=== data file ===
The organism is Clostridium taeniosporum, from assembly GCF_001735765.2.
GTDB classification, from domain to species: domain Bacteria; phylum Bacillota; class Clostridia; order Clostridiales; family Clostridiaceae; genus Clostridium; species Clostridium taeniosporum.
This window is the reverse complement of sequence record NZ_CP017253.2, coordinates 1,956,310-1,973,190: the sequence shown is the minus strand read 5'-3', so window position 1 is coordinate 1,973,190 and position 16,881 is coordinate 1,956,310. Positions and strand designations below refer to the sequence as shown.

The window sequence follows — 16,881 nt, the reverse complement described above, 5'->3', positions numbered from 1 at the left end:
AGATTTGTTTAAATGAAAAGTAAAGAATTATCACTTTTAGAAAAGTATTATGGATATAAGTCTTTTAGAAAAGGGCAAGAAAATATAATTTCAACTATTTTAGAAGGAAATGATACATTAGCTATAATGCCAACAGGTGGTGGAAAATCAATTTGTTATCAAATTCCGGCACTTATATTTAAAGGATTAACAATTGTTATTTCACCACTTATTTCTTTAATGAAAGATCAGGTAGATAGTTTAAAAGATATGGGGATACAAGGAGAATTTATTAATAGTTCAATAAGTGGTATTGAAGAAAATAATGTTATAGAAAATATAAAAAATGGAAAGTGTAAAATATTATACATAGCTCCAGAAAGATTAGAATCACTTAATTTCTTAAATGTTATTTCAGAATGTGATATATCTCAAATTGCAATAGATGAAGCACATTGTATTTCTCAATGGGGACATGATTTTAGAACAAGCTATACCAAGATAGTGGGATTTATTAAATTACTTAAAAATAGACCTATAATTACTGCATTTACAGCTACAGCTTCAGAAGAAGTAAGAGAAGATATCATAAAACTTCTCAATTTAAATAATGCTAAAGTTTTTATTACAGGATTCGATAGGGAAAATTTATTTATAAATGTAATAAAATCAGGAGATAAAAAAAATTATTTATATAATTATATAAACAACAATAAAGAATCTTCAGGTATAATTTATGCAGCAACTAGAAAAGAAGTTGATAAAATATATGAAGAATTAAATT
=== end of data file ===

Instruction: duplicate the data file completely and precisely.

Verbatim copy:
The organism is Clostridium taeniosporum, from assembly GCF_001735765.2.
GTDB classification, from domain to species: domain Bacteria; phylum Bacillota; class Clostridia; order Clostridiales; family Clostridiaceae; genus Clostridium; species Clostridium taeniosporum.
This window is the reverse complement of sequence record NZ_CP017253.2, coordinates 1,956,310-1,973,190: the sequence shown is the minus strand read 5'-3', so window position 1 is coordinate 1,973,190 and position 16,881 is coordinate 1,956,310. Positions and strand designations below refer to the sequence as shown.

The window sequence follows — 16,881 nt, the reverse complement described above, 5'->3', positions numbered from 1 at the left end:
AGATTTGTTTAAATGAAAAGTAAAGAATTATCACTTTTAGAAAAGTATTATGGATATAAGTCTTTTAGAAAAGGGCAAGAAAATATAATTTCAACTATTTTAGAAGGAAATGATACATTAGCTATAATGCCAACAGGTGGTGGAAAATCAATTTGTTATCAAATTCCGGCACTTATATTTAAAGGATTAACAATTGTTATTTCACCACTTATTTCTTTAATGAAAGATCAGGTAGATAGTTTAAAAGATATGGGGATACAAGGAGAATTTATTAATAGTTCAATAAGTGGTATTGAAGAAAATAATGTTATAGAAAATATAAAAAATGGAAAGTGTAAAATATTATACATAGCTCCAGAAAGATTAGAATCACTTAATTTCTTAAATGTTATTTCAGAATGTGATATATCTCAAATTGCAATAGATGAAGCACATTGTATTTCTCAATGGGGACATGATTTTAGAACAAGCTATACCAAGATAGTGGGATTTATTAAATTACTTAAAAATAGACCTATAATTACTGCATTTACAGCTACAGCTTCAGAAGAAGTAAGAGAAGATATCATAAAACTTCTCAATTTAAATAATGCTAAAGTTTTTATTACAGGATTCGATAGGGAAAATTTATTTATAAATGTAATAAAATCAGGAGATAAAAAAAATTATTTATATAATTATATAAACAACAATAAAGAATCTTCAGGTATAATTTATGCAGCAACTAGAAAAGAAGTTGATAAAATATATGAAGAATTAAATT